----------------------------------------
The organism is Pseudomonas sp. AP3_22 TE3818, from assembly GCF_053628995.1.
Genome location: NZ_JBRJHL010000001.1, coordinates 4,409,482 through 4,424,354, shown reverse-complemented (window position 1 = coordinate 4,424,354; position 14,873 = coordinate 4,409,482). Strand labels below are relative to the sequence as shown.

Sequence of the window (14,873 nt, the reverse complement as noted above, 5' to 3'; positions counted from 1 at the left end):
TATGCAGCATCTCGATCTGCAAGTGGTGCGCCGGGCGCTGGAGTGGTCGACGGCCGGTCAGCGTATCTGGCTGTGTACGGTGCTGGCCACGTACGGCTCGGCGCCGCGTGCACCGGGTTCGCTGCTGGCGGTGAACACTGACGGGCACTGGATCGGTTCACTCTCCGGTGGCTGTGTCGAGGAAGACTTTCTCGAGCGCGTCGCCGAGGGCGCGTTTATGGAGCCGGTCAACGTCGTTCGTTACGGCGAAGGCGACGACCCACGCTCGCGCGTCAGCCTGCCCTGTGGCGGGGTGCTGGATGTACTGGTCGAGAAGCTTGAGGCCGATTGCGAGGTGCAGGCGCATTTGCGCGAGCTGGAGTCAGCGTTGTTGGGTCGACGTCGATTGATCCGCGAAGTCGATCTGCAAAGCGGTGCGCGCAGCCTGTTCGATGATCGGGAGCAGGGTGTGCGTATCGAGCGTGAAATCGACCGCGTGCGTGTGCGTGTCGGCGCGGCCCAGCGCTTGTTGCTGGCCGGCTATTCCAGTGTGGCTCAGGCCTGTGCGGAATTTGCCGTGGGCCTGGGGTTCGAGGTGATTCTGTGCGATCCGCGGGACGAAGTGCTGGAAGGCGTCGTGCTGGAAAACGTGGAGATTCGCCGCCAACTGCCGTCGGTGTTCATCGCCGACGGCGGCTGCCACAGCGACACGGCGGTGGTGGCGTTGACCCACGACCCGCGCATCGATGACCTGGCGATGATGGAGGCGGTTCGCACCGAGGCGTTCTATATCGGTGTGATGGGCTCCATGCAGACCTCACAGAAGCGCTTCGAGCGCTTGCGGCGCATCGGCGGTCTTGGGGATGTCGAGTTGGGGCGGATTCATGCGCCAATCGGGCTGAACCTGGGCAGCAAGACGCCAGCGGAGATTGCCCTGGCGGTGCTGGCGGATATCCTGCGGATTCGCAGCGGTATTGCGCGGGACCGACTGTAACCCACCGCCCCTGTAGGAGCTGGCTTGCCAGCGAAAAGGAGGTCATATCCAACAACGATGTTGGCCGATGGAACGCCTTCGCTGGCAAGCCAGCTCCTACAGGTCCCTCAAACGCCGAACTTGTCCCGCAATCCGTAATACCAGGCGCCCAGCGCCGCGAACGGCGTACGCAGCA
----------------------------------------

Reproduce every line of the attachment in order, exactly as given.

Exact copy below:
The organism is Pseudomonas sp. AP3_22 TE3818, from assembly GCF_053628995.1.
Genome location: NZ_JBRJHL010000001.1, coordinates 4,409,482 through 4,424,354, shown reverse-complemented (window position 1 = coordinate 4,424,354; position 14,873 = coordinate 4,409,482). Strand labels below are relative to the sequence as shown.

Sequence of the window (14,873 nt, the reverse complement as noted above, 5' to 3'; positions counted from 1 at the left end):
TATGCAGCATCTCGATCTGCAAGTGGTGCGCCGGGCGCTGGAGTGGTCGACGGCCGGTCAGCGTATCTGGCTGTGTACGGTGCTGGCCACGTACGGCTCGGCGCCGCGTGCACCGGGTTCGCTGCTGGCGGTGAACACTGACGGGCACTGGATCGGTTCACTCTCCGGTGGCTGTGTCGAGGAAGACTTTCTCGAGCGCGTCGCCGAGGGCGCGTTTATGGAGCCGGTCAACGTCGTTCGTTACGGCGAAGGCGACGACCCACGCTCGCGCGTCAGCCTGCCCTGTGGCGGGGTGCTGGATGTACTGGTCGAGAAGCTTGAGGCCGATTGCGAGGTGCAGGCGCATTTGCGCGAGCTGGAGTCAGCGTTGTTGGGTCGACGTCGATTGATCCGCGAAGTCGATCTGCAAAGCGGTGCGCGCAGCCTGTTCGATGATCGGGAGCAGGGTGTGCGTATCGAGCGTGAAATCGACCGCGTGCGTGTGCGTGTCGGCGCGGCCCAGCGCTTGTTGCTGGCCGGCTATTCCAGTGTGGCTCAGGCCTGTGCGGAATTTGCCGTGGGCCTGGGGTTCGAGGTGATTCTGTGCGATCCGCGGGACGAAGTGCTGGAAGGCGTCGTGCTGGAAAACGTGGAGATTCGCCGCCAACTGCCGTCGGTGTTCATCGCCGACGGCGGCTGCCACAGCGACACGGCGGTGGTGGCGTTGACCCACGACCCGCGCATCGATGACCTGGCGATGATGGAGGCGGTTCGCACCGAGGCGTTCTATATCGGTGTGATGGGCTCCATGCAGACCTCACAGAAGCGCTTCGAGCGCTTGCGGCGCATCGGCGGTCTTGGGGATGTCGAGTTGGGGCGGATTCATGCGCCAATCGGGCTGAACCTGGGCAGCAAGACGCCAGCGGAGATTGCCCTGGCGGTGCTGGCGGATATCCTGCGGATTCGCAGCGGTATTGCGCGGGACCGACTGTAACCCACCGCCCCTGTAGGAGCTGGCTTGCCAGCGAAAAGGAGGTCATATCCAACAACGATGTTGGCCGATGGAACGCCTTCGCTGGCAAGCCAGCTCCTACAGGTCCCTCAAACGCCGAACTTGTCCCGCAATCCGTAATACCAGGCGCCCAGCGCCGCGAACGGCGTACGCAGCA